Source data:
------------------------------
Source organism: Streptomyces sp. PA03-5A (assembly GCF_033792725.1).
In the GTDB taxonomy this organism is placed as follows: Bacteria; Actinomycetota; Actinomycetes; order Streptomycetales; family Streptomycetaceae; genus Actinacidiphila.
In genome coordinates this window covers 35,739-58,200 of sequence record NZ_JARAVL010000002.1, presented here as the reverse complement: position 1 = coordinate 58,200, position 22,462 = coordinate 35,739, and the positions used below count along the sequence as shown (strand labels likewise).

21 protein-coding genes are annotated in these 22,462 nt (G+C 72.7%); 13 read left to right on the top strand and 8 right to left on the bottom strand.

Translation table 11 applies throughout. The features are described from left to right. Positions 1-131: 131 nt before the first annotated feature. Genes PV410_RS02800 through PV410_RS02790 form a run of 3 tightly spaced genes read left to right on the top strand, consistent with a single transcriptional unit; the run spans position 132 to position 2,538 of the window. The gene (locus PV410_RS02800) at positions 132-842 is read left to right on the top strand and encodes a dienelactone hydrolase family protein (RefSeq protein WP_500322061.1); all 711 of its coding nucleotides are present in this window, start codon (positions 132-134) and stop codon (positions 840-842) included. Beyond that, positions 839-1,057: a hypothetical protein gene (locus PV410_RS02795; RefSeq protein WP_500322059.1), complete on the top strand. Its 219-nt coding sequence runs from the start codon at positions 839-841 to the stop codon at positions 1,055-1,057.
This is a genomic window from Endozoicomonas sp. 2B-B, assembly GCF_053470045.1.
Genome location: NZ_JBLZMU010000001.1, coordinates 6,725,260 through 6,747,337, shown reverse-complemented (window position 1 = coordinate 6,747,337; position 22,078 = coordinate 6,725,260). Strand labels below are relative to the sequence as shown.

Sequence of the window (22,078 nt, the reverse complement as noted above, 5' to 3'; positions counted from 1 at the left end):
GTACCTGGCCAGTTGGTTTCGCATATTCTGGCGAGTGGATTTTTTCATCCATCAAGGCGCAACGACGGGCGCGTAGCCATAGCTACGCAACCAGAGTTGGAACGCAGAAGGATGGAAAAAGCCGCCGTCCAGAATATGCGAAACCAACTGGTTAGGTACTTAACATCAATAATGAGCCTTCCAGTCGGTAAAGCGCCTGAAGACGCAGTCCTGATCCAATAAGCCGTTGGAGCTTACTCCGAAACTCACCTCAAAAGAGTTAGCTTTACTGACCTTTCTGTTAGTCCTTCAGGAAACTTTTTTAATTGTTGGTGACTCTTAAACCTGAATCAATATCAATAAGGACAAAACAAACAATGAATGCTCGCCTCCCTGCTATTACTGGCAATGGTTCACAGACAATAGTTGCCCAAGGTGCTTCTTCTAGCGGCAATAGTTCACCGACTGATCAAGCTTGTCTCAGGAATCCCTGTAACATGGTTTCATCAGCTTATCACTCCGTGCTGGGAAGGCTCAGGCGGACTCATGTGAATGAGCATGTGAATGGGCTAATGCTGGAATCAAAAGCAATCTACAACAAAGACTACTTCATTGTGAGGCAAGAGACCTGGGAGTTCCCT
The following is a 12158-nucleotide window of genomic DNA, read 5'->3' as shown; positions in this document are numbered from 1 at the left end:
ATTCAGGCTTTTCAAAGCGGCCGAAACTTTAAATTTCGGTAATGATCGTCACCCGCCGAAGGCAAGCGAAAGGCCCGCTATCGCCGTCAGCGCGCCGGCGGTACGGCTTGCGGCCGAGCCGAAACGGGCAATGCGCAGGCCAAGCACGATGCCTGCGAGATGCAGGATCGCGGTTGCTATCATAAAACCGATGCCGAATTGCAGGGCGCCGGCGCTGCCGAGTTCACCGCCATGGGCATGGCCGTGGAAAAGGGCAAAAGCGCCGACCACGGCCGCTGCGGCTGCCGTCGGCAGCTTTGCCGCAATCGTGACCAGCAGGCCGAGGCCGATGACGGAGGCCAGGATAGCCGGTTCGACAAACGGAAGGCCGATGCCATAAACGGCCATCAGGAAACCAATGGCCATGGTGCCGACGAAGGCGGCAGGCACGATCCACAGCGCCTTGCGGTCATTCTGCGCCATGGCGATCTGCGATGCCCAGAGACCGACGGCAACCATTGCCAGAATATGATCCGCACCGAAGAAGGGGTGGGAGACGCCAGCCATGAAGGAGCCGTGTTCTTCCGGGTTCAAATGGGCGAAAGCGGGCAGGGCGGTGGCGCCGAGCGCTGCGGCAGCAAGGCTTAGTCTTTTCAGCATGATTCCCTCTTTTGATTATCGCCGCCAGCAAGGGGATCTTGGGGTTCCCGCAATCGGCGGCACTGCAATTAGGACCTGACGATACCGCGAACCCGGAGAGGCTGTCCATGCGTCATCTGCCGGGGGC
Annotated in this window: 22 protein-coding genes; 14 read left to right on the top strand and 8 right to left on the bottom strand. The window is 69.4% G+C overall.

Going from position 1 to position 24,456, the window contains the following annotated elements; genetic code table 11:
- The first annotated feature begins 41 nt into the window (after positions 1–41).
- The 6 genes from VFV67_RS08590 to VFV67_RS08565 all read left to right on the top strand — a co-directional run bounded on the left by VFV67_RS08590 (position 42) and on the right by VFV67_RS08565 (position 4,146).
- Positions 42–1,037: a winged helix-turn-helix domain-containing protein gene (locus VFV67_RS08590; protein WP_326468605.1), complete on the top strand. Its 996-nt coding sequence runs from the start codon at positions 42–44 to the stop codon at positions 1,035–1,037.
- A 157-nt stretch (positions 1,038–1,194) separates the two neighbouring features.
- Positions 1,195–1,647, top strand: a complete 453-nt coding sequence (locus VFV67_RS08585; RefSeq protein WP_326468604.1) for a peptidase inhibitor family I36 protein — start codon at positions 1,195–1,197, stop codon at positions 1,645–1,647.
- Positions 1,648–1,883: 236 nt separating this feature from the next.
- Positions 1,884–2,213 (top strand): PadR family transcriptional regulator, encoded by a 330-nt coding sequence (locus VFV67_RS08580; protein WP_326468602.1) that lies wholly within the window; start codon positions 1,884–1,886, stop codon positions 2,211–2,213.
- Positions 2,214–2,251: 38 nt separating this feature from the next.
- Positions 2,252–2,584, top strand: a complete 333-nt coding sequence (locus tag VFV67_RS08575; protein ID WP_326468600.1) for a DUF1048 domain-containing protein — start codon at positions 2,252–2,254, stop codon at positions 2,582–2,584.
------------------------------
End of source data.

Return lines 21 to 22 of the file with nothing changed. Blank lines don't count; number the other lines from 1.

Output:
- Positions 2,214–2,251: 38 nt separating this feature from the next.
- Positions 2,252–2,584, top strand: a complete 333-nt coding sequence (locus tag VFV67_RS08575; protein ID WP_326468600.1) for a DUF1048 domain-containing protein — start codon at positions 2,252–2,254, stop codon at positions 2,582–2,584.